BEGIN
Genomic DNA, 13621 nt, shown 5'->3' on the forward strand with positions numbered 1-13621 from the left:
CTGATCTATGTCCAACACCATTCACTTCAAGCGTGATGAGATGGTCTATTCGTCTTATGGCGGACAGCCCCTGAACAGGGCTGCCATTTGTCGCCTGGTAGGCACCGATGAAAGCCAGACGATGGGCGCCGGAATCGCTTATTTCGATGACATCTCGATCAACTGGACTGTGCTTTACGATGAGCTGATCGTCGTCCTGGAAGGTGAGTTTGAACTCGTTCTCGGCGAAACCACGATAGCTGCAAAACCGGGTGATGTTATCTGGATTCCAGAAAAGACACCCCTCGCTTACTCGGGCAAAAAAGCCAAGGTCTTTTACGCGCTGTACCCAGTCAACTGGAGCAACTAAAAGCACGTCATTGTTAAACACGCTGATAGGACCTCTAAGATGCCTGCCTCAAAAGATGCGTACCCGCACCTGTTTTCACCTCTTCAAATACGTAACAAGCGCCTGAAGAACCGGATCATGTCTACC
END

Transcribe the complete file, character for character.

Genomic DNA, 13621 nt, shown 5'->3' on the forward strand with positions numbered 1-13621 from the left:
CTGATCTATGTCCAACACCATTCACTTCAAGCGTGATGAGATGGTCTATTCGTCTTATGGCGGACAGCCCCTGAACAGGGCTGCCATTTGTCGCCTGGTAGGCACCGATGAAAGCCAGACGATGGGCGCCGGAATCGCTTATTTCGATGACATCTCGATCAACTGGACTGTGCTTTACGATGAGCTGATCGTCGTCCTGGAAGGTGAGTTTGAACTCGTTCTCGGCGAAACCACGATAGCTGCAAAACCGGGTGATGTTATCTGGATTCCAGAAAAGACACCCCTCGCTTACTCGGGCAAAAAAGCCAAGGTCTTTTACGCGCTGTACCCAGTCAACTGGAGCAACTAAAAGCACGTCATTGTTAAACACGCTGATAGGACCTCTAAGATGCCTGCCTCAAAAGATGCGTACCCGCACCTGTTTTCACCTCTTCAAATACGTAACAAGCGCCTGAAGAACCGGATCATGTCTACC